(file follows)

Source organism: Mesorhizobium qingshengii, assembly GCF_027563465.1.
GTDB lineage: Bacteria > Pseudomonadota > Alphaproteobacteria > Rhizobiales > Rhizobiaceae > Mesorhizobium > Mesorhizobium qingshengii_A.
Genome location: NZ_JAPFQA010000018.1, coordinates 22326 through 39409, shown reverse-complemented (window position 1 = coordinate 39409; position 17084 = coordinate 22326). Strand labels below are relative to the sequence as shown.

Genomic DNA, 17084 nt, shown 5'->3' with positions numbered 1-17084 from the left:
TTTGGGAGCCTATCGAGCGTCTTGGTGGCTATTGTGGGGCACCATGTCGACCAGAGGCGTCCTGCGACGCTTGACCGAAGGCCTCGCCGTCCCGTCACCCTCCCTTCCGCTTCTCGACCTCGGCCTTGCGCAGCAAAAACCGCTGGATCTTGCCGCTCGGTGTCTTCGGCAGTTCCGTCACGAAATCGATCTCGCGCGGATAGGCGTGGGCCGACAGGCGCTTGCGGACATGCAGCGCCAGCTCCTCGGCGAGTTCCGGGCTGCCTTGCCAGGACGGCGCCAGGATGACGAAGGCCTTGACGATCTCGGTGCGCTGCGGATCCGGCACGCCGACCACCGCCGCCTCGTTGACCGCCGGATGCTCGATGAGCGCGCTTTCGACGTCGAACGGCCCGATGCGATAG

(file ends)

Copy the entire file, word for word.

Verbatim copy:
Source organism: Mesorhizobium qingshengii, assembly GCF_027563465.1.
GTDB lineage: Bacteria > Pseudomonadota > Alphaproteobacteria > Rhizobiales > Rhizobiaceae > Mesorhizobium > Mesorhizobium qingshengii_A.
Genome location: NZ_JAPFQA010000018.1, coordinates 22326 through 39409, shown reverse-complemented (window position 1 = coordinate 39409; position 17084 = coordinate 22326). Strand labels below are relative to the sequence as shown.

Genomic DNA, 17084 nt, shown 5'->3' with positions numbered 1-17084 from the left:
TTTGGGAGCCTATCGAGCGTCTTGGTGGCTATTGTGGGGCACCATGTCGACCAGAGGCGTCCTGCGACGCTTGACCGAAGGCCTCGCCGTCCCGTCACCCTCCCTTCCGCTTCTCGACCTCGGCCTTGCGCAGCAAAAACCGCTGGATCTTGCCGCTCGGTGTCTTCGGCAGTTCCGTCACGAAATCGATCTCGCGCGGATAGGCGTGGGCCGACAGGCGCTTGCGGACATGCAGCGCCAGCTCCTCGGCGAGTTCCGGGCTGCCTTGCCAGGACGGCGCCAGGATGACGAAGGCCTTGACGATCTCGGTGCGCTGCGGATCCGGCACGCCGACCACCGCCGCCTCGTTGACCGCCGGATGCTCGATGAGCGCGCTTTCGACGTCGAACGGCCCGATGCGATAG